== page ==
By a vote of 68-29 (with three individuals — Senators Kennedy, McCain, and Sessions– not voting), the U.S. Senate joined the U.S. House in passing the FISA Amendments Act. This legislation is fundamentally flawed and unreasonably and unnecessarily authorizes broad surveillance of Americans’ international communications without meaningful Fourth Amendment protections, as I have detailed several times before.
It is deeply disappointing that both the House and Senate caved into the Bush Administration’s demands and fearmongering. The FISA Amendments Act greatly expands the secret surveillance powers of the federal government. The Act also confers retroactive immunity upon the telecommunications companies that participated in the NSA’s warrantless wiretapping program. Before passing the legislation, senators voted against several amendments that would have modified or removed the telecom immunity provision.
The Bingaman Amendment: "To stay pending cases against certain telecommunications companies and provide that such companies may not seek retroactive immunity until 90 days after the date the final report of the Inspectors General on the President’s Surveillance Program is submitted to Congress."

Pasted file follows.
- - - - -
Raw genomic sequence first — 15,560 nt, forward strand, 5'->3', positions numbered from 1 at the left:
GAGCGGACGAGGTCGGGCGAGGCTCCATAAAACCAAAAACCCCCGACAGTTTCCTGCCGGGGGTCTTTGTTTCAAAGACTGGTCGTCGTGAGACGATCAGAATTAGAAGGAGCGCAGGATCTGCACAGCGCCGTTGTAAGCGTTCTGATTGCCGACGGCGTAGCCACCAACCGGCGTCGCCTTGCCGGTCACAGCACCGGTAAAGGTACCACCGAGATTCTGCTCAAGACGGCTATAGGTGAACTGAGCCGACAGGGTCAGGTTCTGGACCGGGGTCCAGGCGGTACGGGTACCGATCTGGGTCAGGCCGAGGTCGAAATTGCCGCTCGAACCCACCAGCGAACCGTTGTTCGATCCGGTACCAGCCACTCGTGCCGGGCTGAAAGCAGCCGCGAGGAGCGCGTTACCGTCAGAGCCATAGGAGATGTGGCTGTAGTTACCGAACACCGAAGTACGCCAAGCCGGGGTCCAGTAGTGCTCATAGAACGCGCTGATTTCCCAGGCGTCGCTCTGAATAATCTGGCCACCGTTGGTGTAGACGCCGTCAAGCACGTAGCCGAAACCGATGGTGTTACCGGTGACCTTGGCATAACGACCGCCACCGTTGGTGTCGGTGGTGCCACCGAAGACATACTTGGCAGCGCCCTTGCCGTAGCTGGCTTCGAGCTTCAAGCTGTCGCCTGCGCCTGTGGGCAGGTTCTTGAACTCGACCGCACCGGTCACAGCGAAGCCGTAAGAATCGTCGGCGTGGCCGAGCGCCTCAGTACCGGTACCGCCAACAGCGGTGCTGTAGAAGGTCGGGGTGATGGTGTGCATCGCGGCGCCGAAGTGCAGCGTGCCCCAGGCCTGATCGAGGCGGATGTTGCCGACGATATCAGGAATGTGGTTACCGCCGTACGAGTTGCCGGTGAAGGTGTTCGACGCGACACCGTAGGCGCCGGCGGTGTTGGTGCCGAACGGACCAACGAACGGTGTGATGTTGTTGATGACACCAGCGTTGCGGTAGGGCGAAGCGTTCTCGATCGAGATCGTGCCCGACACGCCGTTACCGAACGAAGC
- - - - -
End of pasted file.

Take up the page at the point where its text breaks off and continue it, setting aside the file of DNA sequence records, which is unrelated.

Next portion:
The Dodd Amendment: To strike the retroactive immunity provision entirely.
The Specter Amendment: "To limit retroactive immunity for providing assistance to the United States to instances in which a Federal court determines the assistance was provided in connection with an intelligence activity that was constitutional."
As Wired explains:
If the FISA Amendments Act survives constitutional challenge, it dooms the dozens of anti-wiretapping lawsuits filed against the nation’s telecoms, by ordering the judge in charge of the cases to dismiss them if the telecoms can prove the government asked them to help out.
Those suits seek billions in damages for alleged massive violations of communication privacy laws, and seek to prevent companies from participating again in the future without proper court orders.
Read statements from the American Civil Liberties Union, Center for National Security Studies (pdf), and Electronic Frontier Foundation. Read a letter (pdf) to Congress from Privacy Lives and other groups urging against passage of the FISA Amendments Act. More coverage at the Associated Press, New York Times, Washington Post, and Wired.